Carbon emission capture projects in the U.S. have a rocky history littered, literally, with abandoned machinery and technologies that became rapidly outdated or failed in their initial goals. Now, the U.S. is looking to give a boost to the industry through a $12.1 billion influx of funding via the infrastructure bill signed into law last year, reports the Wall Street Journal.
With increasing focus on emissions reductions, industries the world over are looking for viable solutions to reduce their carbon footprints, but with an over 80% failure rate of commercial carbon capture attempts globally, it’s a difficult undertaking. Most projects fail because of either the technology not working as intended or the project itself simply becoming too expensive, found researches at Canada’s Carleton University, the University of California, San Diego, and other academic institutions.
Since 2009, the U.S. has funneled $1.1 billion into carbon capture demonstration projects; of the eight coal projects that received funding during that time period, none are operational today. Heavy industries have, however, met with some success to capture carbon, but the fundamental issue remains that there is no economic use for the carbon once it’s captured.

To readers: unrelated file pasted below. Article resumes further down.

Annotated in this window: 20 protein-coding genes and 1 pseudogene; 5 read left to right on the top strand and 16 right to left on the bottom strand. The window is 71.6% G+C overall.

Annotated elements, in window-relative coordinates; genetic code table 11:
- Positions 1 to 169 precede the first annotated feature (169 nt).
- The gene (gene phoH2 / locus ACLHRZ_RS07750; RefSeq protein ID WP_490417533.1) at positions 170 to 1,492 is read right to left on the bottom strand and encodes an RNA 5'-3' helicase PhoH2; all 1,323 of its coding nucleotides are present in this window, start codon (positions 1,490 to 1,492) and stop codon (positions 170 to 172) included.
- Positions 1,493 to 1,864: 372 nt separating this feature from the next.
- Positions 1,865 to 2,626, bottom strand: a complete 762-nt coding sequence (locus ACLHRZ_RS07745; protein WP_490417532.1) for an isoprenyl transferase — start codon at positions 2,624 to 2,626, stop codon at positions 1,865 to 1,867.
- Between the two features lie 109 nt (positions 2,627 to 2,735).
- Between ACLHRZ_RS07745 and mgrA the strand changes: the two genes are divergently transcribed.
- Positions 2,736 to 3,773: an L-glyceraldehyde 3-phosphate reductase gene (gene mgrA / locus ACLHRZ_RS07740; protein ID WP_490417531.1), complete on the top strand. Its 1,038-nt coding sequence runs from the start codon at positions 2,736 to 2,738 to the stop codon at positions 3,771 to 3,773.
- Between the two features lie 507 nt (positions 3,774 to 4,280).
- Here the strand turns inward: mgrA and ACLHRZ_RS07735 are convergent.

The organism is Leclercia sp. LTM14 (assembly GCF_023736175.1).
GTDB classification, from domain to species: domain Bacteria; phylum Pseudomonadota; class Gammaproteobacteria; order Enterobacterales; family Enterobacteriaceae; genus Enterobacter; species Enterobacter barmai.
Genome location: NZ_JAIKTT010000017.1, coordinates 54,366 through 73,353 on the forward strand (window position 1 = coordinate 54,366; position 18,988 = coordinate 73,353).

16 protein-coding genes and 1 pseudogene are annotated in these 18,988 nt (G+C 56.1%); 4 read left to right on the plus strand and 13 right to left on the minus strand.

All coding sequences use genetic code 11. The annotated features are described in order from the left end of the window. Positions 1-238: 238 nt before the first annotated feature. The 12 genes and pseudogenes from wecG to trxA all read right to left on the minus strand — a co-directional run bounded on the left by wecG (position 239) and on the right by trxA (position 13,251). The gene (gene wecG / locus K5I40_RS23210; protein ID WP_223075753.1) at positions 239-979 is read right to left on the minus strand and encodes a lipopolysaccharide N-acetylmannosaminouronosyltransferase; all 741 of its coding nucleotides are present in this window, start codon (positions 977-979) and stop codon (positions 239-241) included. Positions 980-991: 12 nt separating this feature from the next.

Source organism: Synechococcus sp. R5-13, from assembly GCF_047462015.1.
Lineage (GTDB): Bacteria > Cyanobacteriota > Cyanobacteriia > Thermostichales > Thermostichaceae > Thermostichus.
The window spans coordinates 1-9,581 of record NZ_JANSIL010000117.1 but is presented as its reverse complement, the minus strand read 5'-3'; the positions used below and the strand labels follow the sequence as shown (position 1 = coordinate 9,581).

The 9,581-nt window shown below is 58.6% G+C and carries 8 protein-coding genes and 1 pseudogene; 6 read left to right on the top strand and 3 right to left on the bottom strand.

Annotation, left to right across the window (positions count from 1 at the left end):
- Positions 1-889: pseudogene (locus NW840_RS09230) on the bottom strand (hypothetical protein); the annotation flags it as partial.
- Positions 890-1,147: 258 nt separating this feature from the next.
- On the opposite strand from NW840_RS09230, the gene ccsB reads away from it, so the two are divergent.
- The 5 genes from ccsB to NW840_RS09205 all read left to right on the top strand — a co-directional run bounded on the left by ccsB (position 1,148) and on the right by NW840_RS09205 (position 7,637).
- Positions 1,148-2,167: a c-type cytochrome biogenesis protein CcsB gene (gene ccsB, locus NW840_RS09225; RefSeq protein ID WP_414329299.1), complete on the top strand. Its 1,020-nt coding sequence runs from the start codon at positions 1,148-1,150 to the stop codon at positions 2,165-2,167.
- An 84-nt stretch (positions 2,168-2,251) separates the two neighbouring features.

It’s created a system, particularly in the U.S., that is cost-prohibitive for companies and does not afford any gains for profits. The tide is shifting with growing investor and activist pressure, and the boom from the infrastructure bill could be a welcome bump for companies embarking on their own carbon capture investments. Some of these include a coal power plant in North Dakota, a hydrogen plant in Louisiana, and carbon transport pipelines in Iowa.
Major fossil fuel companies have all included carbon capture as an integral part of their plans for emissions reduction and have lobbied Congress to raise tax credits so that the projects are easier to shoulder financially. The hope is that the influx of federal funding will help fuel the creation of the next generation of carbon capture technology needed to reduce emissions and curb global warming.
“To meet the goals of the Paris climate accords, there’s no way we can do it without direct-air capture,” Occidental chief executive Vicki Hollub said in an interview with WSJ.
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